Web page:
Written by: Kevin DeYoung
Like many others, I was saddened to hear of Nabeel Qureshi’s death over the weekend. In only 34 years, the Muslim turned Christian apologist (who worked closely with Ravi Zacharias) left a legacy greater than his young age would suggest.
I know it’s a cliche, but it’s also true: life is short.
Often far too short. One of my in-laws just lost her mother to Parkinson’s; the mom was only in her fifties. A pastor I know from back in Michigan just saw his teenage son pass away. We’ve already had several deaths at Christ Covenant—most in old age, but not all.
When you’re a kid it feels like you’ll live forever. When you get older you realize that no one (in this life) wins the race against death. Sooner or later the medicine will give up, the body will give in, and the heart will give out.
But that doesn’t mean we are doomed to a life of morbid acquiescence. The Christian approach to death is realistic, hopeful, and clarifying.
Realistic because we know that death is our enemy, the last enemy Scripture tells us (1 Cor. 15:26). We do not trivialize the grave. Even the Son of God wept (John 11:35).
At the same time, we do not mourn as those who have no hope (1 Thess. 4:13). Jesus came us to deliver us from the fear of death and set us free from lifelong slavery (Heb. 2:15). Despite the protestations of scholars tsk-tsking our pie in the sky theology, let us never be afraid to glory in the good news that believers go to heaven when they die (2 Cor. 5:1-10).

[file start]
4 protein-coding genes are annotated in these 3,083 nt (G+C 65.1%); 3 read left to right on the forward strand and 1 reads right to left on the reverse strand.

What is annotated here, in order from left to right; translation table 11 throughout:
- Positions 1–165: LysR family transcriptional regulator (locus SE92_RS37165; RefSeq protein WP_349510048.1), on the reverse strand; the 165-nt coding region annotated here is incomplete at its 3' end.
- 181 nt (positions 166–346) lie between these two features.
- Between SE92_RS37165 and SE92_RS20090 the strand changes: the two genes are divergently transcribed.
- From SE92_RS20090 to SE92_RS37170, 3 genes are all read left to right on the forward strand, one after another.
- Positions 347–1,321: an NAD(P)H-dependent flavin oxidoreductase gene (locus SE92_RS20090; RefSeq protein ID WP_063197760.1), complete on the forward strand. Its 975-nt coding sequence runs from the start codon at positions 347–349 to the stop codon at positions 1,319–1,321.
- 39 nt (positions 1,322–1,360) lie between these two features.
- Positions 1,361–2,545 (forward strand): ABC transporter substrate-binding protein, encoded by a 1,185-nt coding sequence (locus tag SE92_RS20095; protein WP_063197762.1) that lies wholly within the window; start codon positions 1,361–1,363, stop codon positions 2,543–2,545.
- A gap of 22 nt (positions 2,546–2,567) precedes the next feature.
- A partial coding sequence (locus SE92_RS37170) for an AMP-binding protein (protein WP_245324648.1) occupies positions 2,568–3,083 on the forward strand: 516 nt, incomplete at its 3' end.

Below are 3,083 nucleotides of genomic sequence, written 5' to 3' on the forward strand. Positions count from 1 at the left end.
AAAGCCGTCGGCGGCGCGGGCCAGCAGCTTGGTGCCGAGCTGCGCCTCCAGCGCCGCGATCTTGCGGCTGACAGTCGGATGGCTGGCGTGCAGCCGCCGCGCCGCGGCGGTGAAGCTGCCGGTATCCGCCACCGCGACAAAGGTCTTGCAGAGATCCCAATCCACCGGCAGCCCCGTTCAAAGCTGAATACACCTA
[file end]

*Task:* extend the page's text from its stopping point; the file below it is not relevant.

The Christian view of death is also clarifying. It is in learning to number our days that we gain a heart of wisdom (Psalm 90:12). If you knew your life would be short—whether eight decades short or eight more months—what would you do with your time that you aren’t doing right now? What little annoyances would you let go of? What projects would you stop pursuing? Conversely, what priorities would you start to make real priorities? What people would you try to spend more time with?
The Bible doesn’t expect us to live as if every second were our last. If we did, we’d likely skip work, stay in our pajamas all day, hunker down with friends and family, and eat as much ice cream as possible. Numbering our days is not an excuse for irresponsibility. It’s an invitation to think more seriously about eternity. It’s a call to work for the things that will keep working when we can’t.
Like pouring into people. Or proclaiming the truth of Scripture. Or putting our time into the local church.
Your sense of calling won’t be the same as mine, but when I hear of someone like Nabeel passing away, I think, “I want to preach my guts out, and I want to be more patient with my kids.” In other words, it makes me want to do all I can to get the words of life into my kids and into my congregation.
And it makes me want to be a little less concerned about everything else.
Life is short. Enjoy the gift. Pay it forward and make known the Giver.